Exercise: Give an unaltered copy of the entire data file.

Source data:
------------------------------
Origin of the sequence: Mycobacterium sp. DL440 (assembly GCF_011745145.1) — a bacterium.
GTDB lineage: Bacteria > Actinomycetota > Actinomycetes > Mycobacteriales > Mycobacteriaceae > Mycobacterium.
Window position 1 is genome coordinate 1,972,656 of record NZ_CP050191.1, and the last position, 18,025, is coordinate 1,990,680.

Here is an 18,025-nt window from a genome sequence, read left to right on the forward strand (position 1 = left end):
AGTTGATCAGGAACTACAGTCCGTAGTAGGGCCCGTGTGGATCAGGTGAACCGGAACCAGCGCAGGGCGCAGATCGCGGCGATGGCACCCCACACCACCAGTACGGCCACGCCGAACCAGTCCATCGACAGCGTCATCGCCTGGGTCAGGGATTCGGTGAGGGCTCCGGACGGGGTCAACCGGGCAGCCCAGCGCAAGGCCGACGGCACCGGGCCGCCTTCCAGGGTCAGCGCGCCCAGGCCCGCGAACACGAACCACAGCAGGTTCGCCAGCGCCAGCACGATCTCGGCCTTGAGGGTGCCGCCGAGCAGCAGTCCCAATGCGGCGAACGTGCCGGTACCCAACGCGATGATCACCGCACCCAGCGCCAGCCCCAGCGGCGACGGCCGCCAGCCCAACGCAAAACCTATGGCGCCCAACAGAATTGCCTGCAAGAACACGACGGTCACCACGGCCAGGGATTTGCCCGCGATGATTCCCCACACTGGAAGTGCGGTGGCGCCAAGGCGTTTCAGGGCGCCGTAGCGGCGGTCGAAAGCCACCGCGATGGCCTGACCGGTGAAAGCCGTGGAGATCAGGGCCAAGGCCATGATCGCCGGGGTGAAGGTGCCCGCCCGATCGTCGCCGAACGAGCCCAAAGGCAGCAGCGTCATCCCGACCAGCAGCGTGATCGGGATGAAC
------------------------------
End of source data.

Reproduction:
Origin of the sequence: Mycobacterium sp. DL440 (assembly GCF_011745145.1) — a bacterium.
GTDB lineage: Bacteria > Actinomycetota > Actinomycetes > Mycobacteriales > Mycobacteriaceae > Mycobacterium.
Window position 1 is genome coordinate 1,972,656 of record NZ_CP050191.1, and the last position, 18,025, is coordinate 1,990,680.

Here is an 18,025-nt window from a genome sequence, read left to right on the forward strand (position 1 = left end):
AGTTGATCAGGAACTACAGTCCGTAGTAGGGCCCGTGTGGATCAGGTGAACCGGAACCAGCGCAGGGCGCAGATCGCGGCGATGGCACCCCACACCACCAGTACGGCCACGCCGAACCAGTCCATCGACAGCGTCATCGCCTGGGTCAGGGATTCGGTGAGGGCTCCGGACGGGGTCAACCGGGCAGCCCAGCGCAAGGCCGACGGCACCGGGCCGCCTTCCAGGGTCAGCGCGCCCAGGCCCGCGAACACGAACCACAGCAGGTTCGCCAGCGCCAGCACGATCTCGGCCTTGAGGGTGCCGCCGAGCAGCAGTCCCAATGCGGCGAACGTGCCGGTACCCAACGCGATGATCACCGCACCCAGCGCCAGCCCCAGCGGCGACGGCCGCCAGCCCAACGCAAAACCTATGGCGCCCAACAGAATTGCCTGCAAGAACACGACGGTCACCACGGCCAGGGATTTGCCCGCGATGATTCCCCACACTGGAAGTGCGGTGGCGCCAAGGCGTTTCAGGGCGCCGTAGCGGCGGTCGAAAGCCACCGCGATGGCCTGACCGGTGAAAGCCGTGGAGATCAGGGCCAAGGCCATGATCGCCGGGGTGAAGGTGCCCGCCCGATCGTCGCCGAACGAGCCCAAAGGCAGCAGCGTCATCCCGACCAGCAGCGTGATCGGGATGAAC